Lori Vallow Daybell Attorney Mark Means Kicked Off of Murder Case
Skip to main content

Lori Vallow’s Attorney Disqualified from Representing Her in Murder Case

Lori Daybell and Mark Means in a May 2020 court hearing.

Lori Vallow, and Mark Means in a May 2020 hearing.

A court kicked Lori Vallow Daybell’s private attorney off of her murder case, voicing concerns about a conflict of interest and the lawyer possibly making himself a witness in the case amid the defendant’s current inability to face trial.

Idaho Judge Steven W. Boyce determined attorney Mark Means represented both Daybell, 48, and her husband Chad Daybell, 53, before Chad was arrested and charged for allegedly hiding the bodies of Lori’s children Joshua “JJ” Vallow, 7, and Tylee Ryan, 16. Court documents refer to the defendant as Lori Vallow, so Law&Crime will herein, in part to avoid confusion between her and her husband.

Intensifying matters is that fact that the couple is now charged with murdering both children, with Chad Daybell also accused of killing his previous wife Tammy Daybell, 49. Means is not certified for death penalty cases, Boyce wrote. The judge noted that public defender R. James Archibald, who is qualified for capital cases, was appointed to cover bridge this gap in certification back in August.

“The Court finds an actual conflict,” the court wrote. “Daybell indicated in the Court’s in camera inquiry that he never believed Mr. Means was his attorney. He did however acknowledge that he had previously talked to Mr. Means, and called Mr. Means when the search warrant was executed on Daybell’s property.”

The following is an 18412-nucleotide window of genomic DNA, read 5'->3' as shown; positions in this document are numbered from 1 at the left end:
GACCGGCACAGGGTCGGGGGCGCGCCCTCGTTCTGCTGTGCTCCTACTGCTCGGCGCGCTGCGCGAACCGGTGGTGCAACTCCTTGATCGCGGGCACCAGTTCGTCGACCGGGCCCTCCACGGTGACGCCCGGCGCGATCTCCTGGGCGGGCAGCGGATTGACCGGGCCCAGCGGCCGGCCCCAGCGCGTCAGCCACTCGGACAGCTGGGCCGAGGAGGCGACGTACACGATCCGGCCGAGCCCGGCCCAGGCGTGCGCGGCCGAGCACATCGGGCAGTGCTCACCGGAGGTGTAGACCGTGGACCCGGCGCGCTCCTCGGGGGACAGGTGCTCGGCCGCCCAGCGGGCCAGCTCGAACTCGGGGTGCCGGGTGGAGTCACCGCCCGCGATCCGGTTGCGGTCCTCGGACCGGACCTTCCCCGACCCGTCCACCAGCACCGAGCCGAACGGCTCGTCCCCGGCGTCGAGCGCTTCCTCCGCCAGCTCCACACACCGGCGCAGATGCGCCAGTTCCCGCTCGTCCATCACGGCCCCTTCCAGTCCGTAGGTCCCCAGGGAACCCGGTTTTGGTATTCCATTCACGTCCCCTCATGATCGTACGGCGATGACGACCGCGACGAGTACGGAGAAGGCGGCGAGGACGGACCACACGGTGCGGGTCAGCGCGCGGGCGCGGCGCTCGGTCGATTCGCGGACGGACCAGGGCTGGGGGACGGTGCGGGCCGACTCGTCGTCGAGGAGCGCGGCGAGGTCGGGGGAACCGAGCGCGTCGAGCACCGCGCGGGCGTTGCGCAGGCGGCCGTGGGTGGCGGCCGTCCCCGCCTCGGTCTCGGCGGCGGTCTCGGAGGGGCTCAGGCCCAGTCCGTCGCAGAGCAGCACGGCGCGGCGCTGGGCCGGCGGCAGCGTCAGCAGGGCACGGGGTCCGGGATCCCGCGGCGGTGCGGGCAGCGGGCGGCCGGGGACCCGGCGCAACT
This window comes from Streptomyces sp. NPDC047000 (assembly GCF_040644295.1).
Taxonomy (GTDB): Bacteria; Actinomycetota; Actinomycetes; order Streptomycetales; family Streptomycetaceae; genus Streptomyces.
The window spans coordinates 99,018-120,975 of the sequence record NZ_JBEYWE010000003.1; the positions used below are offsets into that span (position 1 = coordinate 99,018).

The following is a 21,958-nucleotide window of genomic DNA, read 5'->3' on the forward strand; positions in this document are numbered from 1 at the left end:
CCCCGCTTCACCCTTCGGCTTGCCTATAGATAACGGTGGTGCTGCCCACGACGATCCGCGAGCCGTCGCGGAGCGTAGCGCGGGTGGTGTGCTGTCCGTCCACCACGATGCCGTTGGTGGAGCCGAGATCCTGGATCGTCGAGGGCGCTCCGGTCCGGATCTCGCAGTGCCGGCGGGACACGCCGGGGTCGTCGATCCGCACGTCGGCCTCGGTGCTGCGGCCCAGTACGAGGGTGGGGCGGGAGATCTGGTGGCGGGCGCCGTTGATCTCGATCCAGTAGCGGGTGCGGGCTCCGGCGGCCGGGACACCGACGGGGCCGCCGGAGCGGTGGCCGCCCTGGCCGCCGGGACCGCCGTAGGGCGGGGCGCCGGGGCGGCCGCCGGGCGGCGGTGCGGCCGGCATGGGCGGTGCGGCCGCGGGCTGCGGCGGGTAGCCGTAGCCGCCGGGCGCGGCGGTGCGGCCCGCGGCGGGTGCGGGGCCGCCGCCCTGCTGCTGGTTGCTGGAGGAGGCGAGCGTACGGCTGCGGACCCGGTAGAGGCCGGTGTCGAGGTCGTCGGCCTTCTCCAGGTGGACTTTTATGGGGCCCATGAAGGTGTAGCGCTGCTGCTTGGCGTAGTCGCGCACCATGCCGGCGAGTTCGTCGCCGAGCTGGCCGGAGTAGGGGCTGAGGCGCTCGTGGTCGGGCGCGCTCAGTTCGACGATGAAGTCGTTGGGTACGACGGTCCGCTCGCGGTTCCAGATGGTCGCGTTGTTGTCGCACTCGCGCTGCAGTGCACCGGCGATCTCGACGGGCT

This conversation happened before Daybell’s arrest and charging for allegedly killing his wife Tammy and Vallow’s children.

On top of that, the court has declared Lori Vallow incompetent to face charges, and are currently trying to have her get better for her pending trial. As if that was not enough, the judge said Means potentially made himself a witness in the case by revealing statements that Lori Vallow made to him, potentially under attorney-client privilege.

“Mr. Means has potentially made himself a witness in the case, by filing multiple pleadings in the form of declarations, containing factual assertions of Mr. Means submitted under penalty of perjury,” Boyce wrote. “That unusual manner of practice has further caused the Court to be concerned about the effectiveness of Mr. Means’ representation of Vallow in the case. Also of concern, is a possible intentional or unintentional waiver of Vallow’s attorney-client privilege, where Mr. Means has submitted to the record purported facts from statements Vallow made to Mr. Means under the umbrella of the privilege she enjoys, while she has been deemed incompetent to proceed. This is precisely the situation that ethics rules caution against, where the rules stress that lawyers should avoid becoming witnesses in their clients’ cases.”

Means did not immediately respond to a Law&Crime request for comment. Online records show that he is “inactive” in the murder and conspiracy case out of Fremont County, but “active” in her case for misdemeanor charges in Madison County, regarding Vallow snubbing a court order to turn over her children back when they were considered missing.

[Screenshot via Law&Crime Network]

Have a tip we should know? [email protected]

Filed Under:

Follow Law&Crime: